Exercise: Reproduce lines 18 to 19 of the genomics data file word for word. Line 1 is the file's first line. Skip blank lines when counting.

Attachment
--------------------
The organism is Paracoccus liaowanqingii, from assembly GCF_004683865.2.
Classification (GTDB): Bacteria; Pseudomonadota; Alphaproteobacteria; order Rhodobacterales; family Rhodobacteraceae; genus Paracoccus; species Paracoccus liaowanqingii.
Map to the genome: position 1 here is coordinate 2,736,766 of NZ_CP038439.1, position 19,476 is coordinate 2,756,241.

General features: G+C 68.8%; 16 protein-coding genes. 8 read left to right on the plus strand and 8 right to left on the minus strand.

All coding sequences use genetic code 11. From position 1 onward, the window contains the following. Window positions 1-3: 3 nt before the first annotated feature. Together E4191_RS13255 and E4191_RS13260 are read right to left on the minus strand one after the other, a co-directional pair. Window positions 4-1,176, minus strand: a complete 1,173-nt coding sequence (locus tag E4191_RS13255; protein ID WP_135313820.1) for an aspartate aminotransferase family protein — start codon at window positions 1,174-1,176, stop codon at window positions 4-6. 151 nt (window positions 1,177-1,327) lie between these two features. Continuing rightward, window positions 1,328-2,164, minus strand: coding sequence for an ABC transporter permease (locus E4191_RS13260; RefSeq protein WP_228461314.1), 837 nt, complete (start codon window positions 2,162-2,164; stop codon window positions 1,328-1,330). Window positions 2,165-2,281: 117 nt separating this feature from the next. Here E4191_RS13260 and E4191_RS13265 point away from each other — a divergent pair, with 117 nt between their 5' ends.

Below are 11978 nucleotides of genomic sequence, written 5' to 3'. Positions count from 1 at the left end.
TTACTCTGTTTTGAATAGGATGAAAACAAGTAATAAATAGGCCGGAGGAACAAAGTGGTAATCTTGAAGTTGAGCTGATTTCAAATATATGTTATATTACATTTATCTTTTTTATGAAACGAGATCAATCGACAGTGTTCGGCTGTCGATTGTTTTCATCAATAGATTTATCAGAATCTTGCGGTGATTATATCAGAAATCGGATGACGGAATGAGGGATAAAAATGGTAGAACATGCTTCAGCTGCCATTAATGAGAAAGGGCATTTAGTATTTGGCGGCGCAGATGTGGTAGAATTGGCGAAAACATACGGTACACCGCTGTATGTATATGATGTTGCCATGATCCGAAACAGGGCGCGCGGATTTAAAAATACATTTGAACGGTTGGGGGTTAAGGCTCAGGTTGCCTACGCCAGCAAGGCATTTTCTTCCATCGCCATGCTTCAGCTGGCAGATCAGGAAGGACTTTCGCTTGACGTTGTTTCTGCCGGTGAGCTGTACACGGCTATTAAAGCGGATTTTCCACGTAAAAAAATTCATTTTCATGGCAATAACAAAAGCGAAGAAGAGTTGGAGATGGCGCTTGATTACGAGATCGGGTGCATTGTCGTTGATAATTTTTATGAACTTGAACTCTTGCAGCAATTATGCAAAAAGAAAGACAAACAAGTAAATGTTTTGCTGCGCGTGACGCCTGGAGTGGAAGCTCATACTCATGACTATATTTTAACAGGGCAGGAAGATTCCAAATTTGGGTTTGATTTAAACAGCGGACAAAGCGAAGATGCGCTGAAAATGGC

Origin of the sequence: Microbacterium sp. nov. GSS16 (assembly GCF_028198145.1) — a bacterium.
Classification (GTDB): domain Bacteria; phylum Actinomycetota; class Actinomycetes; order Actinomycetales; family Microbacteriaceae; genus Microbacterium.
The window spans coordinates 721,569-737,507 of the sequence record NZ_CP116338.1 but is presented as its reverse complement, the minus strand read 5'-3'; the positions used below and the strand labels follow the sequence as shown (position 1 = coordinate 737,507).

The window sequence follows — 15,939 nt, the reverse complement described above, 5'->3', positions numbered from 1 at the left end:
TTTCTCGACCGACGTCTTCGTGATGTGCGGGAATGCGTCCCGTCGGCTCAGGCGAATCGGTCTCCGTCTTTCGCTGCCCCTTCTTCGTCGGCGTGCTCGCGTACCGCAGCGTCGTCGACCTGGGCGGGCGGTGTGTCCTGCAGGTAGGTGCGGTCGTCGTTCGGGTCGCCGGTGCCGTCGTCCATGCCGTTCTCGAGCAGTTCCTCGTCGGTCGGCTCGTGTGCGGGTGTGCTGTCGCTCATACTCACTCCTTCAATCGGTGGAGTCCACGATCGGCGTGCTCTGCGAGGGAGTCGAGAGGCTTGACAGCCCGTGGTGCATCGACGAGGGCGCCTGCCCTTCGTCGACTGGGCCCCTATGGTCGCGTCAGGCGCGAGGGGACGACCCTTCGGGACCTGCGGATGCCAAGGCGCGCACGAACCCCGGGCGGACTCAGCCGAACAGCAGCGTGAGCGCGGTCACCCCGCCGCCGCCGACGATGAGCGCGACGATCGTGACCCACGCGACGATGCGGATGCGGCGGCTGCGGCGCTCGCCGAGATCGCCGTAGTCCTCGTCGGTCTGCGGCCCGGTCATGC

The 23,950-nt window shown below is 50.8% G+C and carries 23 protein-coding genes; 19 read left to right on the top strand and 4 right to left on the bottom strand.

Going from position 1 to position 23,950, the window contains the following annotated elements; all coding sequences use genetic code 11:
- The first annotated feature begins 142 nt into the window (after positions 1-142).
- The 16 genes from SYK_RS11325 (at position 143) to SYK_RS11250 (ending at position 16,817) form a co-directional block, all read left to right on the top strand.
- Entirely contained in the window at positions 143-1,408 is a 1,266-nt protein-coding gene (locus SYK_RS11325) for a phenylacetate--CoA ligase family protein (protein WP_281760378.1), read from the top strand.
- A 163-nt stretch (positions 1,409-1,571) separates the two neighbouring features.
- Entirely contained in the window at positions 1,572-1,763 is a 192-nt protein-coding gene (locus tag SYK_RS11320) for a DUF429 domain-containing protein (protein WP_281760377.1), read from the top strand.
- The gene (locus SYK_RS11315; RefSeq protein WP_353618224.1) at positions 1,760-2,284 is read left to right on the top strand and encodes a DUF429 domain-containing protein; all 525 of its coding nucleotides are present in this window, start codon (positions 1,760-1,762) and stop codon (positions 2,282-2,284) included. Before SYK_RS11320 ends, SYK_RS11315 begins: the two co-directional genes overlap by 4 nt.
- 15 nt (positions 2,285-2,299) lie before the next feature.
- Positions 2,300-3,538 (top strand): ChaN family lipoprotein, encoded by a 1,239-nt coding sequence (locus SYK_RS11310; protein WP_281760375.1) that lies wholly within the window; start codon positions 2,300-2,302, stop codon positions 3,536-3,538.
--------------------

- A 163-nt stretch (positions 1,409-1,571) separates the two neighbouring features.
- Entirely contained in the window at positions 1,572-1,763 is a 192-nt protein-coding gene (locus tag SYK_RS11320) for a DUF429 domain-containing protein (protein WP_281760377.1), read from the top strand.